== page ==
But in many parts of the country, the hard-hit economy cannot be separated from COVID-19 pandemic deaths. In Arizona—another state in play—Maricopa and Pima counties (respectively home to Phoenix and Tucson) have been hit hard, with a combined 257 deaths and 6,097 confirmed cases so far. These two counties alone—which accounted for 75 percent of the state’s vote total in the 2016 presidential race—have more than 250,000 health care workers. When you add up both counties, Trump and Clinton basically ran neck and neck. Considering that Trump won the state by only about 90,000 votes, it is definitely within the realm of possibility that health care workers could be a decisive factor in 2020.
There are plenty of other urban areas with huge numbers of health care workers and big death counts and case numbers—Denver (130,000 health care workers), Minneapolis/St. Paul (220,000), Atlanta (210,000), Milwaukee (110,000), St. Louis (150,000), and Las Vegas (75,000). It may be that the best Trump can hope for is that the anger among big-city hospital workers does not move out to the small towns as well.
Sources within the Republican party have indicated to me that their best approach right now is to hope the focus on health care workers diminishes. They apparently think they have time on their side.
That seems like a long shot. The public wants courageous leadership during tough times, and voters are not seeing any from this president. The heroes are in scrubs and masks, and not standing behind a lectern bickering with and insulting reporters. Voters are seeing empathy in the hospitals, not coming from the White House.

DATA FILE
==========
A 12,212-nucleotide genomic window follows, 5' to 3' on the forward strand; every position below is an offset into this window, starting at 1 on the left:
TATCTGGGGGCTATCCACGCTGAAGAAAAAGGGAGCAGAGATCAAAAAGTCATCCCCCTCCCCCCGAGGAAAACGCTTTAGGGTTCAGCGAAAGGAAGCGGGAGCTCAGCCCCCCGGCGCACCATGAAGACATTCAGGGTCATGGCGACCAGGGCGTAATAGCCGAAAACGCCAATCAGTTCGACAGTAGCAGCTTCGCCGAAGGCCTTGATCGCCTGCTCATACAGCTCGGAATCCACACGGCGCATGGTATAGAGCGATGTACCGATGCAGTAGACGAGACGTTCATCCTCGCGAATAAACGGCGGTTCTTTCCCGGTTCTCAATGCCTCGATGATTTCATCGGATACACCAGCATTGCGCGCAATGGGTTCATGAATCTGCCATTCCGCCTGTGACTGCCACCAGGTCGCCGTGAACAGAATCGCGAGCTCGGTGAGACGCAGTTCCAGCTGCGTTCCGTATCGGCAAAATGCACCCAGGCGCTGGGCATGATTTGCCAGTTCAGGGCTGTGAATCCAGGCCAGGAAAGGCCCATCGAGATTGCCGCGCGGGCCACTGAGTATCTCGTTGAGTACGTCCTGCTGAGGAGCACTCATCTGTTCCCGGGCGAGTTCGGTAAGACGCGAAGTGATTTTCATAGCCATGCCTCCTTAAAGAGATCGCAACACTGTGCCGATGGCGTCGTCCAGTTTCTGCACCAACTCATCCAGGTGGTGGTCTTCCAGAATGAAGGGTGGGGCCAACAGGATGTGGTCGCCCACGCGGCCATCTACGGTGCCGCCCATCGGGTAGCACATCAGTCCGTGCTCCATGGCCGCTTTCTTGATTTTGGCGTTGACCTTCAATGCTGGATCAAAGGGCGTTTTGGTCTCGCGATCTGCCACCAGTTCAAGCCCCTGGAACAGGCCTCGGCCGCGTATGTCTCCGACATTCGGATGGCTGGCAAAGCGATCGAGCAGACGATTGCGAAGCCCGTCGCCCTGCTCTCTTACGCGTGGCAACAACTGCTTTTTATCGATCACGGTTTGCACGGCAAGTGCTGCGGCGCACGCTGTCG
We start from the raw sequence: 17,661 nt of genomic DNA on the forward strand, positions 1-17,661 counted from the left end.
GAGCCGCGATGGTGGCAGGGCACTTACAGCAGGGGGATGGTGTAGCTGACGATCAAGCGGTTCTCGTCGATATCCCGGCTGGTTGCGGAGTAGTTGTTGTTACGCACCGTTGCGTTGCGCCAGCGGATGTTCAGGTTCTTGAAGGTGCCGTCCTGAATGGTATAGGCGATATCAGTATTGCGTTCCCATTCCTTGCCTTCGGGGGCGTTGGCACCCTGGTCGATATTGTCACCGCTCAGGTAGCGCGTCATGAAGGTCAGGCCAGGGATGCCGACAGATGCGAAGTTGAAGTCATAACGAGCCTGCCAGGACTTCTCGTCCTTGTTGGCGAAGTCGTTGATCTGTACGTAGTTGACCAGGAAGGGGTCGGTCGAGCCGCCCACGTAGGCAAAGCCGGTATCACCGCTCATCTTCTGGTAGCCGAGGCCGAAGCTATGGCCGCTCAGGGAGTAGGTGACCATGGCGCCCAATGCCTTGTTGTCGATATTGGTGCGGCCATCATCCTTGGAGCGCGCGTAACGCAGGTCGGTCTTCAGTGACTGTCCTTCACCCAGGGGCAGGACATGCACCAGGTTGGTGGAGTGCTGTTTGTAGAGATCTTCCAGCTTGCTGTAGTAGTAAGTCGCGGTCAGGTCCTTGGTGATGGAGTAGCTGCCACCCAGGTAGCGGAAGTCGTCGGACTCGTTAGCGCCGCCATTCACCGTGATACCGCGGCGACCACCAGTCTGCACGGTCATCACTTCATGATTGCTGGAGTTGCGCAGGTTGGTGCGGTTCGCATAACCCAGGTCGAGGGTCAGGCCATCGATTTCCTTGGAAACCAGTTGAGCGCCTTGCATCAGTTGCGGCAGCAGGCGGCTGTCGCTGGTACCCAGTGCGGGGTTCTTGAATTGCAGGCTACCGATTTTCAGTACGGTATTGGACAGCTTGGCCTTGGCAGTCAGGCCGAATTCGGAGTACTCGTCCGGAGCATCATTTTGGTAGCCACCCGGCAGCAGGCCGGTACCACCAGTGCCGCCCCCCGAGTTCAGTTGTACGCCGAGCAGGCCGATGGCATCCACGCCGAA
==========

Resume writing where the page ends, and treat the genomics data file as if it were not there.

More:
Presidential rhetoric matters. After 9/11, George W. Bush made his way to Ground Zero and got on a bullhorn and inspired the American public. Ronald Reagan, the “Great Communicator,” told the Soviets to “tear down this wall” in Berlin—and his firm and defiant tone did help to topple it, and Soviet communism. In Franklin Delano Roosevelt’s first inaugural address, he told Americans that “the only thing we have to fear is fear itself,” and through the long Depression and the world war that followed, his words sought to inspire and unite Americans. These presidents were all partisans. But each of them also sought to rise above partisan politics to lead the nation as a whole. Each of them seemed to come out to the public, instead of demanding the public come to them.
Trump is utterly failing in this regard. His canned rhetoric seems phony. His impromptu rhetoric, which seems genuine, is barbed and self-aggrandizing. Whatever the reason he has not yet been seen for photo-ops in hospitals and nursing homes—maybe experts have advised him to stay away or maybe his self-admitted “germophobia” is keeping him away—he is coming across as someone who lacks empathy.
Empathy, it should be noted, is a quality Joe Biden is especially known for.
To the health care workers and much of the general public, COVID-19 isn’t some vague policy issue. It’s real. It’s dangerous. It’s deadly. Nurses and doctors have had to watch as patients—including colleagues-turned-patients—have suffocated and died. A candidate who fails to understand that reality, or who fails at least to be seen empathizing, will have a difficult November.